Aside from its practical virtues, clinical legal education gives students valuable perspective. Law school isn’t about grades, prizes, or fancy jobs. It’s about the privilege of preparing oneself for a noble profession—one that is fundamentally about helping people and society. Through the UNB Legal Clinic, our students will encounter real people with real problems, and they will be tasked with solving them. I am convinced that this kind of experience makes law school a more profound, meaningful, and less isolating endeavour for students. It serves as a vivid reminder of why they are there in the first place.

With more experiential learning opportunities, our students will start to learn the most important lessons of our profession much earlier in their development—that our purpose is to solve problems, not create them; that our goal is to avoid and resolve disputes, not seek them out; and that lawyers are facilitators, not obstructionists. In short, they will learn how to be great leaders.

This is something that cannot be learned from a casebook; it is engrained by experiencing the privilege and responsibility of being charged with another person’s interests. Always under the direction of our Supervising Lawyer, our students will find out what works and what doesn’t work in real life. If we can graduate more students with this perspective—who see themselves as servants and who have empathy for their clients—our society will be much better for it, and we will contribute positively to the rule of law and the administration of justice.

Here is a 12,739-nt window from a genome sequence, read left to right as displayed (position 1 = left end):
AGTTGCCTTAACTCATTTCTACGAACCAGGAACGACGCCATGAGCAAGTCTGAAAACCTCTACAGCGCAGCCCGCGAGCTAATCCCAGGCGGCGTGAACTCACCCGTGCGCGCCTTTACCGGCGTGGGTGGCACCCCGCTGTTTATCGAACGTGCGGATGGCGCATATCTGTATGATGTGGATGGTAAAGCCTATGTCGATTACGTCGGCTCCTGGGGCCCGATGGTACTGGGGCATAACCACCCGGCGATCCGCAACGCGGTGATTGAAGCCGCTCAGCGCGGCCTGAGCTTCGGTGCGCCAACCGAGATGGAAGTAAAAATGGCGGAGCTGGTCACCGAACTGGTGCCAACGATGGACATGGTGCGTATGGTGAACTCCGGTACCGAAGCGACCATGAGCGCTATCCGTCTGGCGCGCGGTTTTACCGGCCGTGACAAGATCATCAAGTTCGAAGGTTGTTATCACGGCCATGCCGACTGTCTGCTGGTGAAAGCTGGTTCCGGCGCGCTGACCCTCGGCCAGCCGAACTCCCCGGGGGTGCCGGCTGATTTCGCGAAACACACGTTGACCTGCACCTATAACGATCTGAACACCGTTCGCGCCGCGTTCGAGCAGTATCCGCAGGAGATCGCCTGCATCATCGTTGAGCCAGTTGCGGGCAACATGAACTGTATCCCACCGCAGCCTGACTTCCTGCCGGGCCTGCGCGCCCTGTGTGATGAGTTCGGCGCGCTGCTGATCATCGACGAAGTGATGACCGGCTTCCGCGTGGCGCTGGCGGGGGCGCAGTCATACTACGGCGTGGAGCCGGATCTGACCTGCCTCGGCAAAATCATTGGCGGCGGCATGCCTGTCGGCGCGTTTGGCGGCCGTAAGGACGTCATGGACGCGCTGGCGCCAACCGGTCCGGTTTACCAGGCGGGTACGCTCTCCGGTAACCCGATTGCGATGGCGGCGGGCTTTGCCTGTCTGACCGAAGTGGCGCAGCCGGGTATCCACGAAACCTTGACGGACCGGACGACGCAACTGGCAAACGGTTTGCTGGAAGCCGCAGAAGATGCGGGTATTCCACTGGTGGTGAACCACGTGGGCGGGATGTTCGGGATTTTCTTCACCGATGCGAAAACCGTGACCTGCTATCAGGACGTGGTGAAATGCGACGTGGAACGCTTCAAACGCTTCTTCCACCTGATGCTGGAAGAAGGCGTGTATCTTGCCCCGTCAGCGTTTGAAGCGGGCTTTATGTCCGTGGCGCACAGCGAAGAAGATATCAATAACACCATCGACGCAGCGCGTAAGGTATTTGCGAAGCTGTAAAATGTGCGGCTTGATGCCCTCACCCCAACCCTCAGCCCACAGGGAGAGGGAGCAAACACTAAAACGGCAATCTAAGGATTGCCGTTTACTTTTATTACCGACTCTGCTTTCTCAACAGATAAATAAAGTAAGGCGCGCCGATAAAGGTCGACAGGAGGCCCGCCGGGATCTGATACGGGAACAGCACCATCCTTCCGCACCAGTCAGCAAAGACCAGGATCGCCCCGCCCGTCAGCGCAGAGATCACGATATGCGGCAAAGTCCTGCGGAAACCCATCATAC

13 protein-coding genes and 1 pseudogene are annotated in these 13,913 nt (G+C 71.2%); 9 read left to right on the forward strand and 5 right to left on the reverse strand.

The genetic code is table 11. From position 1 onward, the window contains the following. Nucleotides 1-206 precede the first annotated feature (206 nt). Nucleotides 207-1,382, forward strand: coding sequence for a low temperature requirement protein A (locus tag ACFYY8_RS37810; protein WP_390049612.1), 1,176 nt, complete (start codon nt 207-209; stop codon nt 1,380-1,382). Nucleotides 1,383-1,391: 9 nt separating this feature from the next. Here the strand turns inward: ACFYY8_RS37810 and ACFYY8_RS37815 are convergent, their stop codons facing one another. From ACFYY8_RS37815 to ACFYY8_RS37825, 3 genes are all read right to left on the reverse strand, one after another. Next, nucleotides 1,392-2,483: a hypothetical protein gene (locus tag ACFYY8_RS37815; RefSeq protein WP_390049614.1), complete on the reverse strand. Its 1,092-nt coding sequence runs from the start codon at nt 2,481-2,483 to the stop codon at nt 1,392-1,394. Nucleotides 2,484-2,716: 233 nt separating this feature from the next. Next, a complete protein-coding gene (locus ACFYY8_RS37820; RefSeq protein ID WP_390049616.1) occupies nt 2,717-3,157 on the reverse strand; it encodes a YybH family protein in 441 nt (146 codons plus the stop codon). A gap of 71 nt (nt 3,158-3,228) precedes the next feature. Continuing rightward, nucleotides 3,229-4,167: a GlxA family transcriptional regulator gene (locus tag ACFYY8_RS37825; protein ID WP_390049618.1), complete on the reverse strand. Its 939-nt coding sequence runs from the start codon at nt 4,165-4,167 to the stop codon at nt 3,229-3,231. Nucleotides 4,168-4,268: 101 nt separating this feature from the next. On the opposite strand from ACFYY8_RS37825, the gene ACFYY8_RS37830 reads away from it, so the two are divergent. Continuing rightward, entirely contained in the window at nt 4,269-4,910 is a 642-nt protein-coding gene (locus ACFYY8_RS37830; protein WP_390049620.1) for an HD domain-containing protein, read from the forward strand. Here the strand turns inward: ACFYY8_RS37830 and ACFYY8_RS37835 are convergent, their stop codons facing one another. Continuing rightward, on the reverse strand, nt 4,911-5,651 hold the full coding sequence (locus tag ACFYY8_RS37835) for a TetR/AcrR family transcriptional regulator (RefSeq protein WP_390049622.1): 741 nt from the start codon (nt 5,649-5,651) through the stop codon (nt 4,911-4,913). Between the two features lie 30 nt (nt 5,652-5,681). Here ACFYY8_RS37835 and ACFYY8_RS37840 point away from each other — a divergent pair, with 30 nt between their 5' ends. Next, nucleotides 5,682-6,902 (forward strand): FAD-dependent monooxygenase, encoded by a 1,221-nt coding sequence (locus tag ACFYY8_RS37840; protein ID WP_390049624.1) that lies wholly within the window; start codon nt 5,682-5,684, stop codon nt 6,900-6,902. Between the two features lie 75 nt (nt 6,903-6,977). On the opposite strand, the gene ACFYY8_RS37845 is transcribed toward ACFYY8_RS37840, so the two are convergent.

As proud as we are of the UNB Legal Clinic, it is just a first step. Our Strategic Plan outlines a series of new programs that will take experiential education further, including the Legal Observatory and the Virtual Reality Law Lab. I invite you to learn more about these initiatives. Like the UNB Legal Clinic, they will make UNB Law an institution that is more engaged with the community and, in doing so, broaden the perspective and skills of our students.

It has been a privilege for me to travel across the country this summer and share these ideas with so many of you in person. In May, I was in St. John’s, where we had a fabulous alumni reception organized by Tom Williams, QC (LLB ‘87); this visit reinforced my conviction that UNB Law is Newfoundland and Labrador’s law school. In June, I met with several alumni in Vancouver and we are working together to establish a more formal network of graduates on the West Coast, and to open more career opportunities for our students there too. Earlier this month, I was in Toronto and met with about a dozen prominent alumni who are so passionate about UNB Law and its future. With your ongoing support, we will affirm UNB Law’s place as one of Canada’s very best law schools. 

Throughout this issue you will read about leading indicators of our success, whether it’s in national moots, high court clerkships, community service, or teaching excellence. I hope you are as proud of these accomplishments as we are. After all, as alumni, you are forever linked to UNB Law; when its star shines brightly, it reflects on all of you too.